There is no "bright line" test for determining when an insurance company's investigative work passes from work in the ordinary course of the insurance company's business to work performed in anticipation of litigation. Certainly the line cannot be drawn to include all post-claim work; mechanically drawing the line at the date of the claim would afford work product protection to all of an insurance company's post-claim work, a result that is unreasonable on its face.

  In this case, several factors demonstrate that Travelers has not sustained its burden with respect to all testimony Cain could possibly give:

— It appears that Cain was retained before any decision was made concerning whether Travelers would reimburse B&R. Thus, at the time Cain was retained, there was no reason to expect litigation from either B&R or against potential sources of reimbursement.
— It does not appear that any party had actually threatened litigation at the time Cain was initially retained, and Travelers does not identify any contemporary documentary evidence confirming, or even suggesting, that litigation was on the horizon as of September 20, 2002.
— Travelers describes its initial retention of Cain as being for the purpose of "verifying the amounts and circumstances" of B&R's loss (Gardiner Decl. ¶ 6); these were clearly functions that Travelers would have had to perform in the ordinary course of its work as an insurer.
  — Travelers, not counsel, retained Cain, and Travelers offers no information suggesting that litigation counsel had even been consulted before Cain was retained. In light of the foregoing, I conclude that Cain was initially retained in the ordinary course of Travelers' business and that a protective order entirely precluding Cain's deposition is, therefore, inappropriate.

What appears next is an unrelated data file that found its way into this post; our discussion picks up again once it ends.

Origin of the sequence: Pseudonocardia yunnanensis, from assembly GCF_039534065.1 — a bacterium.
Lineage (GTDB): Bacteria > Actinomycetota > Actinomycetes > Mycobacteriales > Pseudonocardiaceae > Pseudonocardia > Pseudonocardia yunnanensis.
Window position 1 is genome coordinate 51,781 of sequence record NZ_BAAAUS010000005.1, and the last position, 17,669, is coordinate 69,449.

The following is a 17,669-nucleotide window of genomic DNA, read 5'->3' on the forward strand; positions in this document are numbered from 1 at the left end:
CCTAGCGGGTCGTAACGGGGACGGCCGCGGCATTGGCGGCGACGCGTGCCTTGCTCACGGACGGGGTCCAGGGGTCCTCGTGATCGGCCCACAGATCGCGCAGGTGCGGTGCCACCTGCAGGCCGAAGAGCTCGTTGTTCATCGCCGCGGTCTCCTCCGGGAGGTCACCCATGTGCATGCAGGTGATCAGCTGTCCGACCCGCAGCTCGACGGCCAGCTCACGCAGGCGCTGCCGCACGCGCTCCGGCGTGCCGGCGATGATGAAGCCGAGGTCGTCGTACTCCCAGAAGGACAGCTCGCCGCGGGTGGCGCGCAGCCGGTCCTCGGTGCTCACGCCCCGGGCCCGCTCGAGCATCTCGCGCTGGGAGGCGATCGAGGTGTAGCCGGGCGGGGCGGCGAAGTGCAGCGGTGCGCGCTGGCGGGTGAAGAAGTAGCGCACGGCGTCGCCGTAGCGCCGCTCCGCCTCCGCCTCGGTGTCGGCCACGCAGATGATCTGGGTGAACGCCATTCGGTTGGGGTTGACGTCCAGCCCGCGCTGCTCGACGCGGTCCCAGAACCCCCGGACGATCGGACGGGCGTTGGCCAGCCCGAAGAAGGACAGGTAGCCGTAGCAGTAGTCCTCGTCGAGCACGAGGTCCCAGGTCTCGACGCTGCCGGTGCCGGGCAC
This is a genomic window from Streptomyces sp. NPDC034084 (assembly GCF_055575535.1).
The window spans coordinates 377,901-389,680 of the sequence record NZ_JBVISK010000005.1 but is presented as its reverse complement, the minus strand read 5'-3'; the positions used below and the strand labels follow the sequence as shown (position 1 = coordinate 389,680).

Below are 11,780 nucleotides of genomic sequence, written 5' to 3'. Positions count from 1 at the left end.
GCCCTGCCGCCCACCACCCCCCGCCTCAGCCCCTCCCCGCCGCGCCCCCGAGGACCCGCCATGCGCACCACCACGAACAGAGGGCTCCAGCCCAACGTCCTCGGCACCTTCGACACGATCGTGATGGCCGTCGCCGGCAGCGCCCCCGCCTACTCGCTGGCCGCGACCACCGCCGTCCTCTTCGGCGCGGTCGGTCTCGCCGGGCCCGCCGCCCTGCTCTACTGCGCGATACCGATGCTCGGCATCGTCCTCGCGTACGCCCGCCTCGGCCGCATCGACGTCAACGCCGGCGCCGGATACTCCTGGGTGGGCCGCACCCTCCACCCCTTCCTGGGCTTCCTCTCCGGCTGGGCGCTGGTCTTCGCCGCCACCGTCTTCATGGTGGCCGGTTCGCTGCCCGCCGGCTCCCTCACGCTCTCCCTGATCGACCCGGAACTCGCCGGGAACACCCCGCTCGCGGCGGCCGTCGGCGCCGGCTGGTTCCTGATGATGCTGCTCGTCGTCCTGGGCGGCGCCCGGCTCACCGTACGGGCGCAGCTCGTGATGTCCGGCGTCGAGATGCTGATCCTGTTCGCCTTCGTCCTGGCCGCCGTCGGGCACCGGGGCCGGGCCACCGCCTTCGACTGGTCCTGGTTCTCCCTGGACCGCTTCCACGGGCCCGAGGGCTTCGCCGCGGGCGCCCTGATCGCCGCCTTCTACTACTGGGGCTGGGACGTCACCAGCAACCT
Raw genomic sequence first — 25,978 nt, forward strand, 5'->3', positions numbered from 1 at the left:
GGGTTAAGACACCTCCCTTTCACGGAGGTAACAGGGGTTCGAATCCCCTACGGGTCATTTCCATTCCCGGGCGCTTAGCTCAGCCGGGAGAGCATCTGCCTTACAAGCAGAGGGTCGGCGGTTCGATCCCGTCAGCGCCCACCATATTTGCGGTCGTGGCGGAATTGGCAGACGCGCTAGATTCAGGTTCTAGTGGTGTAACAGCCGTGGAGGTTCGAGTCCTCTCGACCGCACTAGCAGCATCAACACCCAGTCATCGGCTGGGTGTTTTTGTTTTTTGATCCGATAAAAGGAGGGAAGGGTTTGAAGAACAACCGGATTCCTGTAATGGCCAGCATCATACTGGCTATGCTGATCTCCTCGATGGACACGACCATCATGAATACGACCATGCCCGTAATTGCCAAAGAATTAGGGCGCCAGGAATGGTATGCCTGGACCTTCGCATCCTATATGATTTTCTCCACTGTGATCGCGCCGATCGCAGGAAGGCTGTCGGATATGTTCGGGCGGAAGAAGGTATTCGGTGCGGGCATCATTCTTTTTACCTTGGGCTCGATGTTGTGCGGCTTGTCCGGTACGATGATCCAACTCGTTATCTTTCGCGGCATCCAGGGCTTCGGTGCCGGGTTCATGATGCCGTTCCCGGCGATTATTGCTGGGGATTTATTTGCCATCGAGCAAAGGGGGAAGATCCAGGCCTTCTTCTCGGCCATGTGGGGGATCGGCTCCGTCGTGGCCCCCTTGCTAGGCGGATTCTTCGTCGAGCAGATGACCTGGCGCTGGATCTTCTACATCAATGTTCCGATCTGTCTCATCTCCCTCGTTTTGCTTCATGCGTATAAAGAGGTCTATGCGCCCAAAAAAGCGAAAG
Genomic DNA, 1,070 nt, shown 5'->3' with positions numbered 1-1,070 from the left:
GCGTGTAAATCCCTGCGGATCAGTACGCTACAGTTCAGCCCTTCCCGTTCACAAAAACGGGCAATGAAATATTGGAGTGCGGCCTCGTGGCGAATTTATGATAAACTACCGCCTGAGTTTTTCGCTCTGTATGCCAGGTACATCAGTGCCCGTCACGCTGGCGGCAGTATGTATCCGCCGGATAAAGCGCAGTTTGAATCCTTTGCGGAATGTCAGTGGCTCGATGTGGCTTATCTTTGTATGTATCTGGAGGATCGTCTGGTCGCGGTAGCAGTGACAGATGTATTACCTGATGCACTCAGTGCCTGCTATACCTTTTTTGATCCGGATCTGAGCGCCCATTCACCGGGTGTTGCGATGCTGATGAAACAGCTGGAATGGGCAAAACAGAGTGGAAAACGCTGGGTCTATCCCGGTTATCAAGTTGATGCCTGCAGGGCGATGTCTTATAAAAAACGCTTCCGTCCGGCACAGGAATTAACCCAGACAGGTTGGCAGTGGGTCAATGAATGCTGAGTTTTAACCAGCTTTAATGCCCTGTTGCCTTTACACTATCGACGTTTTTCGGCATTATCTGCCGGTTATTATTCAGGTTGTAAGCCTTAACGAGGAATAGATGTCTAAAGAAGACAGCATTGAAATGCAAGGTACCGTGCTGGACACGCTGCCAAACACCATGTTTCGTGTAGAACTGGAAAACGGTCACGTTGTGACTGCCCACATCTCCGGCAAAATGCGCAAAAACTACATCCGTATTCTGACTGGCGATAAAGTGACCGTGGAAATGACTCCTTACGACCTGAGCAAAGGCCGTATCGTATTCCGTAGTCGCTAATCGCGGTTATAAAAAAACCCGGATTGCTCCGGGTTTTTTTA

My conclusion that Travelers is not entitled to a protective order precluding Cain's deposition in its entirety does not mean, however, that Elliott and Amex have unlimited license to question Cain concerning any aspect of its work for Travelers. It does appear that at some point Cain's work either shifted from ordinary claim processing work to work performed in anticipation of litigation or that Cain was performing ordinary claim processing work and trial preparation work simultaneously. Based on the limited information currently before me, it is impossible to determine either when that shift occurred or when Cain undertook trial preparation work.*fn1 Accordingly, I express no opinion at this time concerning what questions are appropriate and what questions are inappropriate. Finally, Amex, in response to Travelers' motion, seeks to compel Travelers to produce a number of documents withheld on the ground that they constitute trial preparation material. Amex's application is defective because Amex does not explain with particularity why each document it seeks is not protected by the work product doctrine. Although Travelers, as the party asserting work product protection bears the ultimate burden of proof, Amex must initially identify with specificity the bases for its challenge. ECDC Environmental, L.C. v. New York Marine & Gen. Ins. Co., 96 Civ. 6033 (BSJ) (HBP), 1998 WL 614478 at *3-*4 (S.D.N.Y. June 4, 1998). Amex's application to compel is, therefore, denied without prejudice.

  To the extent Travelers seeks new relief in reply, its application is procedurally defective. See, e. g., Booking v. Gen. Star Mgmt. Co., 254 F.3d 414, 418 (2d Cir. 2001).

  Accordingly, for all the foregoing reasons, Travelers application for a protective order precluding Cain's deposition in its entirety is denied. Amex's application to compel the production of documents withheld by Travelers is denied without prejudice to renewal.